I have your Growing and Canning Your Own Food book as well as several anthologies from BHM, which is probably why I can not find what I’m looking for (too many pages to go back through). I thought I had read in one of the anthologies how to can jerky. But of course now that I want to do it I can’t find the article I thought I had read. We make quite a bit of jerky and put it into the freezer to preserve as we like it a bit “chewy.” I’d much rather can it if it would work and be safe. Is there a way to safely can jerky?
You can simply pack the jerky dry into pint jars leaving 1 inch of headspace. Then process the pints at 10 pounds pressure for 75 minutes. If you live at an altitude above 1,000 feet, consult your canning book for directions on increasing your pressure to suit your altitude. I can both jerky (if there’s any left!) and dry smoked fish this way successfully. — Jackie
Why do most all of the articles posted in all of the magazines,yours too, have information about growing things up north. Us Southerns would like to have some information regarding our southern gardens.
I AM your neighbor, but I’m sorry to say, a Northern neighbor. The reason I give more information on growing in the North is because I’ve lived in the North (Montana and Minnesota) as well as in northern New Mexico, up on the high plains where it does get cold in the winter, giving many of the same problems we face here in Minnesota, believe it or not. We do get articles from Marjorie Burris from time to time and she’s a Southern gal who gardens and homesteads. If there are other Southern homestead writers out there, I’m sure Annie would like to see some of your articles on gardening for the magazine. — Jackie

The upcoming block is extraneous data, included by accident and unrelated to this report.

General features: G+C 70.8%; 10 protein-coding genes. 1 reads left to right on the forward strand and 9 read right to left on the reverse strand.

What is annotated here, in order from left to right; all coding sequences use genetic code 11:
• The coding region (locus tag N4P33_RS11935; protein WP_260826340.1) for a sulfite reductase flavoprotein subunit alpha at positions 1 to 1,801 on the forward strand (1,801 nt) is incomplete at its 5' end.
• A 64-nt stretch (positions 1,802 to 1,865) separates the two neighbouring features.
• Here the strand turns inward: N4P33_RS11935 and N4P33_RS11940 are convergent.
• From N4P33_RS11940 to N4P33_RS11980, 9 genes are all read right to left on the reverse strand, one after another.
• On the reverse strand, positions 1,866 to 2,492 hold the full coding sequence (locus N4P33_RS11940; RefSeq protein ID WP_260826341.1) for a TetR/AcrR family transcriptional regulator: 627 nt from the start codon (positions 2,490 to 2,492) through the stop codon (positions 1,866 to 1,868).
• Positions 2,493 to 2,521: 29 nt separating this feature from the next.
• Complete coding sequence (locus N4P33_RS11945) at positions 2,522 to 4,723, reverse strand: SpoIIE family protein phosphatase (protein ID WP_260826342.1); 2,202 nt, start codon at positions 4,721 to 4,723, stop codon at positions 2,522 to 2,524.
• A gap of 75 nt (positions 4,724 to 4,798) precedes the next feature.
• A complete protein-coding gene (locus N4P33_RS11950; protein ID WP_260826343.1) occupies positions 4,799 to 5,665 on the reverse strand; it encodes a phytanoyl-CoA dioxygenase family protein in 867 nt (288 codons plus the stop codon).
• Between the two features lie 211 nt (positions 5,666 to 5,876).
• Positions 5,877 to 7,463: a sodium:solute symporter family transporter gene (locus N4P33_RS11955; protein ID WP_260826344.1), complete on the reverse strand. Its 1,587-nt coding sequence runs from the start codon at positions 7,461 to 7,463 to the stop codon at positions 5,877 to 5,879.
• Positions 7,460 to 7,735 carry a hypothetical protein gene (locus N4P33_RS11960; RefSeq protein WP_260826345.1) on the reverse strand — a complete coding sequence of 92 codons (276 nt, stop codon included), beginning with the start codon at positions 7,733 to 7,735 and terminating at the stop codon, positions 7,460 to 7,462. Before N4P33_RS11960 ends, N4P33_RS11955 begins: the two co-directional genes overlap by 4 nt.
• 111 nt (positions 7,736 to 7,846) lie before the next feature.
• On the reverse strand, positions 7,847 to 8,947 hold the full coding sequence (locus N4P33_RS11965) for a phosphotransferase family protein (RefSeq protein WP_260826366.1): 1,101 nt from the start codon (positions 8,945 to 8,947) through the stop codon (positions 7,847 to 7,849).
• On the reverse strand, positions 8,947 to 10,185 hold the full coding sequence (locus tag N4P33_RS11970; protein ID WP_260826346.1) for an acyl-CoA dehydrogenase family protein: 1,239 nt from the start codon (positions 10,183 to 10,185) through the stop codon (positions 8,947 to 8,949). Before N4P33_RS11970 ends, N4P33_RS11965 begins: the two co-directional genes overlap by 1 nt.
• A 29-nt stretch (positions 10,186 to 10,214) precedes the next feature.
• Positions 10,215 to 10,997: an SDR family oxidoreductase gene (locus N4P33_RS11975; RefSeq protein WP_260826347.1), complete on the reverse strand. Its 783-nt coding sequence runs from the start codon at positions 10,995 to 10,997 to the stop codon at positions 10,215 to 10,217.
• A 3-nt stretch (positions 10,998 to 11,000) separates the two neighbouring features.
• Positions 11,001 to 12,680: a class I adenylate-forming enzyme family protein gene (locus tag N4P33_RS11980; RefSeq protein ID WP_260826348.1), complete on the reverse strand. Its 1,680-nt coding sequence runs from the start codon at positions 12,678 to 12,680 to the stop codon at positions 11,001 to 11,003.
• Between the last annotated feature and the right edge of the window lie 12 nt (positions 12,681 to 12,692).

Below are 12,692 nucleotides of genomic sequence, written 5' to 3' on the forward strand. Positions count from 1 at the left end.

I seen where you were rending lard in your oven. I have never tried this because of a fire hazard. Could you tell me how you do this and do you also get cracklins’.
Also have a cow with a corn in the frog of her foot. Over 500 to get medically removed. Do you know any home remedy we could use?
Mary Ann Nelson
Franklin, West Virginia
Rendering lard in the oven is safe if you use a large enough container so that none drips out and a low enough heat so it doesn’t boil and splatter. I render mine at about 250 degrees. I get cracklin’s by ladling out most of the melted lard then breaking up the leftover lump into small pieces. I return that to the oven and later on again remove more melted lard. When most is gone, I put the cracklin’s to be in a large, heavy pot and put that on the stove and heat. The cracklin’s will then fry out and form nicely.
What I’ve found that works best on corns in both horses and cattle is to try to shorten the toes by trimming so you take some of the weight off of the corn. Then clean the foot daily and apply Kopertox, a nasty green liquid that does a pretty good job in reducing corns as well as treating foot rot and thrush as well as proud flesh in horses. Keep her stall clean and dry and watch the corn to see if you’re making any progress. It usually takes a few weeks to completely get rid of it. If this doesn’t work or if she is extremely lame, I’d suggest having your vet do the surgery. — Jackie